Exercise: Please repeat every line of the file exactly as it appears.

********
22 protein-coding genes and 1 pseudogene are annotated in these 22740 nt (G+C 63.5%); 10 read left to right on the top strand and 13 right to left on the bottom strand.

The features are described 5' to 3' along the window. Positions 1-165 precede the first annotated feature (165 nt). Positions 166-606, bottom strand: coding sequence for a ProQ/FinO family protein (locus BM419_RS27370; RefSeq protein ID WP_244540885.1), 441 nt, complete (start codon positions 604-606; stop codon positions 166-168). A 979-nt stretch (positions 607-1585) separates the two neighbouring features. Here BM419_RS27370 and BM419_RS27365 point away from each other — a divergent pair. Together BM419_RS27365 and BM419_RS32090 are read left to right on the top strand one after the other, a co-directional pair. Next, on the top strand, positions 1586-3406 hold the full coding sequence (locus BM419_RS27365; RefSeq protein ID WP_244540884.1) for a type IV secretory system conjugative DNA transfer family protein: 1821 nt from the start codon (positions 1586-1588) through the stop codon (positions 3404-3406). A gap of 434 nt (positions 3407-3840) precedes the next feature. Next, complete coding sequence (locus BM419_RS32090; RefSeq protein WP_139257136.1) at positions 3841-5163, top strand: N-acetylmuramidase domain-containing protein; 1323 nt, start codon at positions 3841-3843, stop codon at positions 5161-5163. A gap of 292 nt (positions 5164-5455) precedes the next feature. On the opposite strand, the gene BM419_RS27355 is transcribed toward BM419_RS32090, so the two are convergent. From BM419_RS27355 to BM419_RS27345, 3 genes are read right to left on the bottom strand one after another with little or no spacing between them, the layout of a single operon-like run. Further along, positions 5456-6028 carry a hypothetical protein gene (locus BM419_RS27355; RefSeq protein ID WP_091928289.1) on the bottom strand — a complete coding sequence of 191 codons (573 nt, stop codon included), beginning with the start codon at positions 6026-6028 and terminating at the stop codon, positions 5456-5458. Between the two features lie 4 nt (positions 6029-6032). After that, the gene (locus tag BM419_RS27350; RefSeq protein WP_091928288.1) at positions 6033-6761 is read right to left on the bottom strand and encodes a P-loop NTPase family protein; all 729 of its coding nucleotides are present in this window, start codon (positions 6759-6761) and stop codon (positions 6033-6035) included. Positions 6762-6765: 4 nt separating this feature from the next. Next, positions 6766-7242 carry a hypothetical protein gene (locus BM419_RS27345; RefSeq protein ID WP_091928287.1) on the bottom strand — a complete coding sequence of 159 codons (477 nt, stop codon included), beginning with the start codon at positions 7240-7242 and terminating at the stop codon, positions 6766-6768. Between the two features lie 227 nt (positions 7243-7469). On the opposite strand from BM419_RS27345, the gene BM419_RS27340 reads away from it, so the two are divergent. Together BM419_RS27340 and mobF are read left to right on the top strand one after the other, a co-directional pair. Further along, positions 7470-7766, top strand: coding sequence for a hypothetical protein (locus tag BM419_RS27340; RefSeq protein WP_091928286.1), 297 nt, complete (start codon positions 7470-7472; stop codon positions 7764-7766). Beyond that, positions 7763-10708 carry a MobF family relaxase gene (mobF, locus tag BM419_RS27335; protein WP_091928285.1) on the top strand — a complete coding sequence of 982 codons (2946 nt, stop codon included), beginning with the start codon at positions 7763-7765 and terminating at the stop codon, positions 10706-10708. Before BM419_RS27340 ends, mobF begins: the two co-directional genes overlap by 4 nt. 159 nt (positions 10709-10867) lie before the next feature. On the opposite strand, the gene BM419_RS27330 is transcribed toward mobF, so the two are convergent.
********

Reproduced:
22 protein-coding genes and 1 pseudogene are annotated in these 22740 nt (G+C 63.5%); 10 read left to right on the top strand and 13 right to left on the bottom strand.

The features are described 5' to 3' along the window. Positions 1-165 precede the first annotated feature (165 nt). Positions 166-606, bottom strand: coding sequence for a ProQ/FinO family protein (locus BM419_RS27370; RefSeq protein ID WP_244540885.1), 441 nt, complete (start codon positions 604-606; stop codon positions 166-168). A 979-nt stretch (positions 607-1585) separates the two neighbouring features. Here BM419_RS27370 and BM419_RS27365 point away from each other — a divergent pair. Together BM419_RS27365 and BM419_RS32090 are read left to right on the top strand one after the other, a co-directional pair. Next, on the top strand, positions 1586-3406 hold the full coding sequence (locus BM419_RS27365; RefSeq protein ID WP_244540884.1) for a type IV secretory system conjugative DNA transfer family protein: 1821 nt from the start codon (positions 1586-1588) through the stop codon (positions 3404-3406). A gap of 434 nt (positions 3407-3840) precedes the next feature. Next, complete coding sequence (locus BM419_RS32090; RefSeq protein WP_139257136.1) at positions 3841-5163, top strand: N-acetylmuramidase domain-containing protein; 1323 nt, start codon at positions 3841-3843, stop codon at positions 5161-5163. A gap of 292 nt (positions 5164-5455) precedes the next feature. On the opposite strand, the gene BM419_RS27355 is transcribed toward BM419_RS32090, so the two are convergent. From BM419_RS27355 to BM419_RS27345, 3 genes are read right to left on the bottom strand one after another with little or no spacing between them, the layout of a single operon-like run. Further along, positions 5456-6028 carry a hypothetical protein gene (locus BM419_RS27355; RefSeq protein ID WP_091928289.1) on the bottom strand — a complete coding sequence of 191 codons (573 nt, stop codon included), beginning with the start codon at positions 6026-6028 and terminating at the stop codon, positions 5456-5458. Between the two features lie 4 nt (positions 6029-6032). After that, the gene (locus tag BM419_RS27350; RefSeq protein WP_091928288.1) at positions 6033-6761 is read right to left on the bottom strand and encodes a P-loop NTPase family protein; all 729 of its coding nucleotides are present in this window, start codon (positions 6759-6761) and stop codon (positions 6033-6035) included. Positions 6762-6765: 4 nt separating this feature from the next. Next, positions 6766-7242 carry a hypothetical protein gene (locus BM419_RS27345; RefSeq protein ID WP_091928287.1) on the bottom strand — a complete coding sequence of 159 codons (477 nt, stop codon included), beginning with the start codon at positions 7240-7242 and terminating at the stop codon, positions 6766-6768. Between the two features lie 227 nt (positions 7243-7469). On the opposite strand from BM419_RS27345, the gene BM419_RS27340 reads away from it, so the two are divergent. Together BM419_RS27340 and mobF are read left to right on the top strand one after the other, a co-directional pair. Further along, positions 7470-7766, top strand: coding sequence for a hypothetical protein (locus tag BM419_RS27340; RefSeq protein WP_091928286.1), 297 nt, complete (start codon positions 7470-7472; stop codon positions 7764-7766). Beyond that, positions 7763-10708 carry a MobF family relaxase gene (mobF, locus tag BM419_RS27335; protein WP_091928285.1) on the top strand — a complete coding sequence of 982 codons (2946 nt, stop codon included), beginning with the start codon at positions 7763-7765 and terminating at the stop codon, positions 10706-10708. Before BM419_RS27340 ends, mobF begins: the two co-directional genes overlap by 4 nt. 159 nt (positions 10709-10867) lie before the next feature. On the opposite strand, the gene BM419_RS27330 is transcribed toward mobF, so the two are convergent.